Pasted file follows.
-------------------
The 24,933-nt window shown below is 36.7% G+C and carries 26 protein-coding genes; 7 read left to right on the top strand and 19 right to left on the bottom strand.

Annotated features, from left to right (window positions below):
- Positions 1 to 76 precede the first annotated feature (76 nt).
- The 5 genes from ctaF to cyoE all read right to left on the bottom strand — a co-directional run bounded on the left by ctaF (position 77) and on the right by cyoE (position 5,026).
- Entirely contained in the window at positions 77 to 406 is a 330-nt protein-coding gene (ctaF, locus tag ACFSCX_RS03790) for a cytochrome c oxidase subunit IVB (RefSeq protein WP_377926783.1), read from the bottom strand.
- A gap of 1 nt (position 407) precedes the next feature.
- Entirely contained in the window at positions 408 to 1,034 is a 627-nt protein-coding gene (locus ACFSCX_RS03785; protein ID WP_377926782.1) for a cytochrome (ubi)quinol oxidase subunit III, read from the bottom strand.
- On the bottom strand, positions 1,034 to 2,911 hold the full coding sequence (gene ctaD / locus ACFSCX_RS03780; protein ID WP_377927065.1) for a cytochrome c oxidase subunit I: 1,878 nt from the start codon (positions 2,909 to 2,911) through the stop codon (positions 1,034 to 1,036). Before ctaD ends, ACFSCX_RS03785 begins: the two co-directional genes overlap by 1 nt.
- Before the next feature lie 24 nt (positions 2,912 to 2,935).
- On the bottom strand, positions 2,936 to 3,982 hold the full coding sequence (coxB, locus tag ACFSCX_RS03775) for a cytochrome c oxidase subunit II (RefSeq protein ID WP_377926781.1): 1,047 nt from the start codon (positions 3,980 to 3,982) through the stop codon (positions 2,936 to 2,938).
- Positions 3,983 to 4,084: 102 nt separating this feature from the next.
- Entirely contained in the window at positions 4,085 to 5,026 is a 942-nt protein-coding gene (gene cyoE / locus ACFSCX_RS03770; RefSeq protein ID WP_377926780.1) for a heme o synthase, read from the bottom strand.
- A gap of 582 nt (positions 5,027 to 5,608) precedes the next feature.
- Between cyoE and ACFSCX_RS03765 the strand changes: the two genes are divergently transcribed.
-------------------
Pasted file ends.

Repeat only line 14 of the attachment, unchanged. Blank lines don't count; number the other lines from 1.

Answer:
- Between cyoE and ACFSCX_RS03765 the strand changes: the two genes are divergently transcribed.